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Table of Contents

How the Ocarina Business Started

How Easy Is Your Ocarina?

History of the Ocarina

Ocarina Styles

Making an Exceptional Ocarina

Hard Times In The Ocarina Business

Giving Up On The Ocarina Business?

The World Against You?

Enjoying Ocarina Entrepreneurship

Skills of an Ocarina Master

Pre Ocarina Master

Interesting Ocarina Places

Ocarinas and Health

Ocarinas and Holidays

Pets and Ocarinas

How Kids React to Ocarinas

Memorable Ocarina Kids

Misconceptions About Ocarinas?

Mountain Ocarinas Accomplishments

Mountain Ocarina Costs

Ocarina Learning Tips

Dreams for the Future



What are some interesting or unusual places where you or others have played your ocarinas?

Just about anywhere... At a folk dance. Christmas caroling. At family reunions. While caving. Uh, since we live right on some nature trails, I play a lot outside. In fact, from time to time, I enjoy playing flat on my back under the stars on a cliff that runs along the ridge on the trails above our house. A week ago, I played around a camp fire up on the mountain with some friends.

Let's see, I've played late at night at Bradley International Airport while waiting for a ride. And it's always kind of refreshing to play at highway rest stops on long trips. Heh, I've played in the Home Depot, in a few banks, in several businesses, in an elevator, in a locker room, at the beach, in several parks with my kids... It's there, so I play it, but I'm down right shy compared to some of the people who play our ocarinas.

Iíve spoken to a woman who wears her ocarina around her neck all the time, and when a baby cries in the line at the supermarket, she plays to calm the child down. She says it always works, but what self-confidence! I'd be afraid the little chap might really start bellowing.

Of course, serious ocarina playing sometimes requires true bravery. I'm referring here to our yearly tradition of walking through the snow to take a cool dip in an icy river or lake to ring in the new year. I like to, uh, calmly stand out there in the water and play a song on my ocarina to demonstrate that the refreshing coolness of the semi-solid water doesn't concern me in the slightest. Sure, there may have been a few faint-hearted critics, whose names I won't mention, who mistook my deliberate vibrato for violent, uncontrollable shivering, but I don't see their critical selves out there playin' no ocarina in no icy cold water.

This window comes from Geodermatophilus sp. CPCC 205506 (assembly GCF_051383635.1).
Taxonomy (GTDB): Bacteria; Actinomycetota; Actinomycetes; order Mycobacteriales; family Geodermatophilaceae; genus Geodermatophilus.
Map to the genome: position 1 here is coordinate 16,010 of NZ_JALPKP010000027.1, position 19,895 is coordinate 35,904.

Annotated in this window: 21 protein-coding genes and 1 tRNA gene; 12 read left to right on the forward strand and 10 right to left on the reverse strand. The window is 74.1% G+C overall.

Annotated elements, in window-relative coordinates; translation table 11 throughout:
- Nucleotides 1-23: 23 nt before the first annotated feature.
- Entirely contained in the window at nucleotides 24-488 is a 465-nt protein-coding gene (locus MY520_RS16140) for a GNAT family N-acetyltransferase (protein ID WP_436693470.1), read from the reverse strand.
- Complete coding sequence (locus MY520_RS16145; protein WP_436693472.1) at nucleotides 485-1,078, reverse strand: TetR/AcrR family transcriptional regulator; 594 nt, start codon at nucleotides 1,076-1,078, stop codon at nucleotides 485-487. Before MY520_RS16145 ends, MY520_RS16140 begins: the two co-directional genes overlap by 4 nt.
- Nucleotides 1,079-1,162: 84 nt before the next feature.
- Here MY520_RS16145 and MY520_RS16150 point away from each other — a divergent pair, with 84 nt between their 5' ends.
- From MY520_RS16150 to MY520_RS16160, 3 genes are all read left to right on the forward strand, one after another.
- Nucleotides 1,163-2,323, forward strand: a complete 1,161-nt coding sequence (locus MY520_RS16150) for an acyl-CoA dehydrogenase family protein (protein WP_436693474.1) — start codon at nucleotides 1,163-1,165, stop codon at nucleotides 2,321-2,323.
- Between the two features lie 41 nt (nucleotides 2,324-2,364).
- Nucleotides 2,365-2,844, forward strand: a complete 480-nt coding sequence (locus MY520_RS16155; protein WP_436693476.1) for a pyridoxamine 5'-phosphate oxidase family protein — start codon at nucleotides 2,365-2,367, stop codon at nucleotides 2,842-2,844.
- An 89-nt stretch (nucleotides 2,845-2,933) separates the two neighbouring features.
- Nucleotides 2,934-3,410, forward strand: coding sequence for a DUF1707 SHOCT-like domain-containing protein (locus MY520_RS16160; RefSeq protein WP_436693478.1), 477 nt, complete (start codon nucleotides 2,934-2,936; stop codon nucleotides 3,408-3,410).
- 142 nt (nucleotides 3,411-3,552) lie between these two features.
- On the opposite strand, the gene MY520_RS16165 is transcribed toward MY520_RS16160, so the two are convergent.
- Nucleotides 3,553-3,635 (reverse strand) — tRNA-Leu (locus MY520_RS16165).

I'm glad that I get the last word after the interview, since I'm one of the named critics above. I've witnessed the New Years tradition of ringing in the new year in freezing water playing the ocarina both in New Years of 2004 and 2003. For those of us who observed, but did not participate, we did not consider ourselves as lacking in bravery, but merely of the possessing of more common sense.

At this point I'm starting to hear from musicians who are playing our instruments in clubs and other types of gatherings, but since 1997 we've been selling our instruments and music learning curriculum in the homeschooling world. You see, there are hundred of thousands of folks in the US and around the world who choose to educate their children at home. So in that context, I play at large homeschooling conventions around the US on a regular basis. At the conventions, many people tell me that they play their ocarina regularly in church, or as part of a nursing home outreach, or on missions trips, or in concerts, things like that.



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Mountain Ocarinas Inc., 71 Hoskins Rd., Bloomfield, CT 06002, (860) 242-6626

All Mountain Ocarinas® are protected
by US Patent No. US 6,348,647 B1.
Mountain Ocarinas® Inc. has other Patents Pending.